Meet me at the dinner table (a post about the end of the world)

by | Jul 21, 2023 | Brave Space, Community, Holding Space for Others, Liberation and Tenderness, Liminal Space

Listen to me read the post:


In the movie Don’t Look Up, two scientists (played by Jennifer Lawrence and Leonardo DiCaprio) try to convince the public that an astroid is about to hit and, unless some action is taken to mitigate the threat, the earth is about to be destroyed. They have little success in their urgent mission and, at the end of the movie (spoiler alert) there’s nothing more they can do so, as the astroid hurtles toward them, they sit down together with their friends and family to enjoy a final meal.

Earlier this week, when our newly formed community for A Full-Bodied Life gathered on Zoom, there was a moment when it dawned on me that that is perhaps what we are doing at the Centre for Holding Space – gathering people around the dinner table while the earth is burning. At that table, there is some lightheartedness, some laughter, some sadness, some determination, and some resignation that our species may not survive the climate chaos that seems to be increasing on a daily basis.

Our calls for this program are different from when we teach courses. Instead of preparing an agenda, we’re holding the container lightly and allowing the conversation to emerge from whatever is on the hearts of the people who show up. Using Open Space technology, we invite people to identify the topics they want to discuss, and then everyone chooses their breakout room based on which of the topics they most want to be in conversation about.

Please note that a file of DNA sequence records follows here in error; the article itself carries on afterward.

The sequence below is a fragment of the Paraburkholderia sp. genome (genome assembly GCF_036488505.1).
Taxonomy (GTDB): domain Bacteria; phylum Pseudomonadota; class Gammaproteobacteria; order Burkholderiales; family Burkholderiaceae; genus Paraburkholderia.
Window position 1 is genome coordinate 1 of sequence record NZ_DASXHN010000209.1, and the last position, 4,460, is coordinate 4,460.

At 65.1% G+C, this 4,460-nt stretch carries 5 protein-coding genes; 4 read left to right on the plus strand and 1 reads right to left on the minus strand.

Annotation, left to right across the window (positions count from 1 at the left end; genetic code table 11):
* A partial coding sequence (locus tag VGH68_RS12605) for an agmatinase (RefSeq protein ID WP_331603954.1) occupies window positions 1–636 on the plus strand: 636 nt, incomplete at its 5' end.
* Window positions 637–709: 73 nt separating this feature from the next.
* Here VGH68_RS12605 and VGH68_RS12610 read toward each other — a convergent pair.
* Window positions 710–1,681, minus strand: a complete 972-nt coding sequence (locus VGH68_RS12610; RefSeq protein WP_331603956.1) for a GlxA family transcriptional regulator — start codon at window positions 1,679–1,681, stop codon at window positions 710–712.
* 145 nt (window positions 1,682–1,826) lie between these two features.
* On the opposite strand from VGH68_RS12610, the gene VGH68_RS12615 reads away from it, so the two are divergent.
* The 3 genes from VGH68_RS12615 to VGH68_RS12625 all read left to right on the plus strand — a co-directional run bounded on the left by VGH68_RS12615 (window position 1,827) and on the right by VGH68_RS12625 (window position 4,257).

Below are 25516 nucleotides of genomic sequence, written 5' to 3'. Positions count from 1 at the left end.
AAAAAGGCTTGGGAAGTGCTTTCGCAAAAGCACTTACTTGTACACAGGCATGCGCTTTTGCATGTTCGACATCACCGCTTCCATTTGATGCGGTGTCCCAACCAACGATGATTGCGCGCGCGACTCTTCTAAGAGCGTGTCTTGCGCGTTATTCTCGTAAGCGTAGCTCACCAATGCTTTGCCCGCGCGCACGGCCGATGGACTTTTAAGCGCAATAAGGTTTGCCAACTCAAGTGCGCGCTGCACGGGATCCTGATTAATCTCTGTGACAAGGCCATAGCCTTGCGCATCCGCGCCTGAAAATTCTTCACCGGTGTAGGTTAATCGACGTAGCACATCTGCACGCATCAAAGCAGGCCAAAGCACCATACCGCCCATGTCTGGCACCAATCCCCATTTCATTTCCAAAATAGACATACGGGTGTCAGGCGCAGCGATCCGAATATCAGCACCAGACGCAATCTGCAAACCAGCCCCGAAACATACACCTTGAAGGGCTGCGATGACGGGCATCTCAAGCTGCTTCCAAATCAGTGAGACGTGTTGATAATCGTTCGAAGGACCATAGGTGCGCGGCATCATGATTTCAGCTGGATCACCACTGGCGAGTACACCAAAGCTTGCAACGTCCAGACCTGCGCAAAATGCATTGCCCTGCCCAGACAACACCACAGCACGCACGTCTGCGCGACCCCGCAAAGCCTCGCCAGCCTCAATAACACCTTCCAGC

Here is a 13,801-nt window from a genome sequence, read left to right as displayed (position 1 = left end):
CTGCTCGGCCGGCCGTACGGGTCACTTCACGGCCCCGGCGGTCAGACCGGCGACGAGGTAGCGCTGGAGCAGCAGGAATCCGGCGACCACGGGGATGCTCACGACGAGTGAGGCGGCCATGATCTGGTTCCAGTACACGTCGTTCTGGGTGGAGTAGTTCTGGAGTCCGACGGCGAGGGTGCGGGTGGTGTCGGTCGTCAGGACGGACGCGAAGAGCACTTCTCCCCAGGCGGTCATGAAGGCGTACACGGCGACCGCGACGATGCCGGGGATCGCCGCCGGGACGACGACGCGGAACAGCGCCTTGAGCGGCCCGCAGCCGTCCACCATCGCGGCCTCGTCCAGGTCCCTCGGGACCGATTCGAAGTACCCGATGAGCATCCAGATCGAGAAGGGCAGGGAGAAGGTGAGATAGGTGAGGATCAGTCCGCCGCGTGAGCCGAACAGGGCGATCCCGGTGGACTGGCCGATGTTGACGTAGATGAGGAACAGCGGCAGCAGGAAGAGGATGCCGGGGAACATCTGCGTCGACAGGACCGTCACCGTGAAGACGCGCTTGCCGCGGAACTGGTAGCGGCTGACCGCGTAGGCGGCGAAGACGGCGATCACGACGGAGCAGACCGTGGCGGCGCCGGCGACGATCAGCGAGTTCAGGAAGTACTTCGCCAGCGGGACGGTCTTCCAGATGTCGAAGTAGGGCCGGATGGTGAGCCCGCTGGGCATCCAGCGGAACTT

In the topics that emerged, there was that “dinner table” mix of joy and despair, hope and grief. People wanted to talk about generating more generosity of spirit, integrating the pandemic into our personal lives and the big story of who we are now, learning about joy alongside animals, and dealing with toxic positivity. After the breakout rooms were over and we reconvened in the larger room, we noticed how, even though the topics were different, there was some weaving together of themes.

“Lighthearted liminality,” is what Kelly Townsend offered, summing up some of the thoughts about how we were collectively determined to speak of joy despite the fear and grief we were simultaneously holding. That’s what it feels like we’re doing in this program – finding a way to embrace joy, awe, wonder, gratitude, liberation, tenderness, and peace, while also holding sadness, overwhelm, despair, and all of those other feelings that come with this unfamiliar liminal space.

If you’re worried that I have suddenly become a doomsday person, resigned to the fact that we are living in apocalyptic times… no, that’s not what I’m suggesting. I don’t think I’ll ever entirely let go of hope, even when there’s little evidence that it is merited. I am, by nature, a person who leans toward optimism and I expect to stay that way. But my optimism doesn’t look like toxic positivity or spiritual bypassing. I will not hide my head in the sand and pretend that there is nothing concerning about the fact that we’ve recently had a series of some of the hottest days ever recorded on the planet and there are more and more weather-related catastrophes every year.